Subject: Mediterranean Spurge Hawk Moth Hyles nicaea
Location: From Southern Europe to Central Asia
July 4, 2016 4:23 am
today I’d like to contribute another interesting hawkmoth caterpillar by a slightly older drawing – that of the Mediterranean Spurge Hawkmoth (Hyles nicaea) from southern Europe; though not from the New World, the asian and european species of the genus Hyles probably represent a relatively young neotropic branch of the Macroglossinae subfamily with a miocene transition to the Old World. A few amazing parallels in coloration and behaviour of these species can be noticed – to those of the Dilophonotini from the other continent; the striking colour pattern, physiognomy and habitus make them look very similar to members of the Pseudosphinx and Isognathus kinds (though they are officially not directly connected to them!) – and indeed many of them feed on very poisonous plants, making themselves unpalatable for most birds and other animals. And then, they also show a tendency for some gregarious behaviour in their younger instars… a very unusual characteristic for Old World Sphingidae. — Hyles nicaea is a quite big animal (compared with H. euphorbiae and other members), but its larvae live on poisonous Euphorbiaceae as well; their colour pattern could be associated with that of the orca-whale. The species’ living area is highly split into different biogeographical regions – making it difficult to define their real requirements on climate and landscape… and presenting quite some puzzles; they can be found along mediterranean coasts, or in high altitudes above 2000 m. I could occasionally observe them in the Karst area along the northern Adriatic coast. They pupate under stones or in other shelter, within a few provisional silk files. — Only a few information can be found on larvae of the New World – species (eg. H. annei, H. calida, H. wilsoni), and I didn’t see any picture of their caterpillars so far.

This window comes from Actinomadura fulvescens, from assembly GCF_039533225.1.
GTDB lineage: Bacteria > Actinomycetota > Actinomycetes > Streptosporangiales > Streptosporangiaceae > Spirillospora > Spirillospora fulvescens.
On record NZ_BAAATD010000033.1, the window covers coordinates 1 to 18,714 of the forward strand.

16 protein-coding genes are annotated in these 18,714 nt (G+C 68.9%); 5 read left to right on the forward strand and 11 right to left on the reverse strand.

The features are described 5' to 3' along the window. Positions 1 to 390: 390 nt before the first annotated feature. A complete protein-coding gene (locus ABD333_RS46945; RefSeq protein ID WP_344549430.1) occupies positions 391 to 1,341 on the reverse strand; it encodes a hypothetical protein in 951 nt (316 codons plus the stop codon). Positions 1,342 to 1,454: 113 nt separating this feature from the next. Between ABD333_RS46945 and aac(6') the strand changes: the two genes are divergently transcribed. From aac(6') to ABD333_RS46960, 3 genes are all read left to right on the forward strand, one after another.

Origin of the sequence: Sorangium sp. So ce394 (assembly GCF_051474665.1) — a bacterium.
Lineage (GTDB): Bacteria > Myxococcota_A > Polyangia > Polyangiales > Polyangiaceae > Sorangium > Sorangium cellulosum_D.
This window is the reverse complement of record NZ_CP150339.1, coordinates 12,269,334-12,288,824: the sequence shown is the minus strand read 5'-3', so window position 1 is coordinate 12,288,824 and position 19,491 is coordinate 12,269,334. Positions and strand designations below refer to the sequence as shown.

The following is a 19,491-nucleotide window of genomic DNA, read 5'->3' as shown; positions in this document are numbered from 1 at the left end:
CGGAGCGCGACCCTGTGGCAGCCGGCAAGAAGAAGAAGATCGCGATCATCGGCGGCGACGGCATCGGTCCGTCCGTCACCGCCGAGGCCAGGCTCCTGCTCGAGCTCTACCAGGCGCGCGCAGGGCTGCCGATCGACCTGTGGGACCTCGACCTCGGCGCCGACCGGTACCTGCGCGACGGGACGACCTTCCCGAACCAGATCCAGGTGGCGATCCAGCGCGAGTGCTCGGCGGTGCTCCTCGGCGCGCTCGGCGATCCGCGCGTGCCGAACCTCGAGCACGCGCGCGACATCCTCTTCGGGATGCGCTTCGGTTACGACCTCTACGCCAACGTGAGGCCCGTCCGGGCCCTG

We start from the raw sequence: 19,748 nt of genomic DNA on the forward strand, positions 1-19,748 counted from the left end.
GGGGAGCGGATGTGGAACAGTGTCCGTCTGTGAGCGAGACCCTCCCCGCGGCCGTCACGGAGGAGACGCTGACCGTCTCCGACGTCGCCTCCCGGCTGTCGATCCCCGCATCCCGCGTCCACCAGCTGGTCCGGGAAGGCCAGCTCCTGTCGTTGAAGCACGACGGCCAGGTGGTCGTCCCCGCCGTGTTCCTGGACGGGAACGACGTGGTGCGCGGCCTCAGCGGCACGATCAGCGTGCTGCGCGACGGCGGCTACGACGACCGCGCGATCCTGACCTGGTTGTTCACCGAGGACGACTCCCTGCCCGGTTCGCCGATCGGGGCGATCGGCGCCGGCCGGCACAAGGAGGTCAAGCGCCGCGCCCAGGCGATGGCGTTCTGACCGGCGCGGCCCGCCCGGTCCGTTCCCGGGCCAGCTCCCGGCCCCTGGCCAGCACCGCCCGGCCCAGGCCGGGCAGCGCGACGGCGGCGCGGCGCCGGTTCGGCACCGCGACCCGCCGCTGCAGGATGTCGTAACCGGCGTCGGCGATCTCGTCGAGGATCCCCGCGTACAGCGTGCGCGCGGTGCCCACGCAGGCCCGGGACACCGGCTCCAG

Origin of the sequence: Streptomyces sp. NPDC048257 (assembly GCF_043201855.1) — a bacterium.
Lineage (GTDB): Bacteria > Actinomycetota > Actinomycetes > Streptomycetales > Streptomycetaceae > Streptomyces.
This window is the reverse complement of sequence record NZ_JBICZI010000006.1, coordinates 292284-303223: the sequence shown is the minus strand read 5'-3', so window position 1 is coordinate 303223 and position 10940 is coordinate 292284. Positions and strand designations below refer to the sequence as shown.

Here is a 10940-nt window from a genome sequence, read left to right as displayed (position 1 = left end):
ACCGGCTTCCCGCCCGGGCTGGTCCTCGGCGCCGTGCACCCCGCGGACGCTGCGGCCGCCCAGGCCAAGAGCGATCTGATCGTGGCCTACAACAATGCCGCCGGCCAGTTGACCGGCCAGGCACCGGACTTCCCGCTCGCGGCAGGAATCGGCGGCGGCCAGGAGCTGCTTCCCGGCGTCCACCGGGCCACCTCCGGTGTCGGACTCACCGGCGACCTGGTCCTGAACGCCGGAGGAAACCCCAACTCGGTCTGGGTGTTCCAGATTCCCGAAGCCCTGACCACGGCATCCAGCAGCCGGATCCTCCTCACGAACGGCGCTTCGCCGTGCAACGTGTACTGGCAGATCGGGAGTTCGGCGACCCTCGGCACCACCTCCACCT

Many Thanks and Wishes for the great site, and a nice Independence day!
Signature: Bostjan Dvorak
Thank you so much for allowing us to publish your latest drawing. The information you provided is so interesting considering that a North American species, Hyles lineata, has an edible caterpillar that appears in such large numbers in southwestern desert habitats that Native Americans used them for their highly nutritious qualities.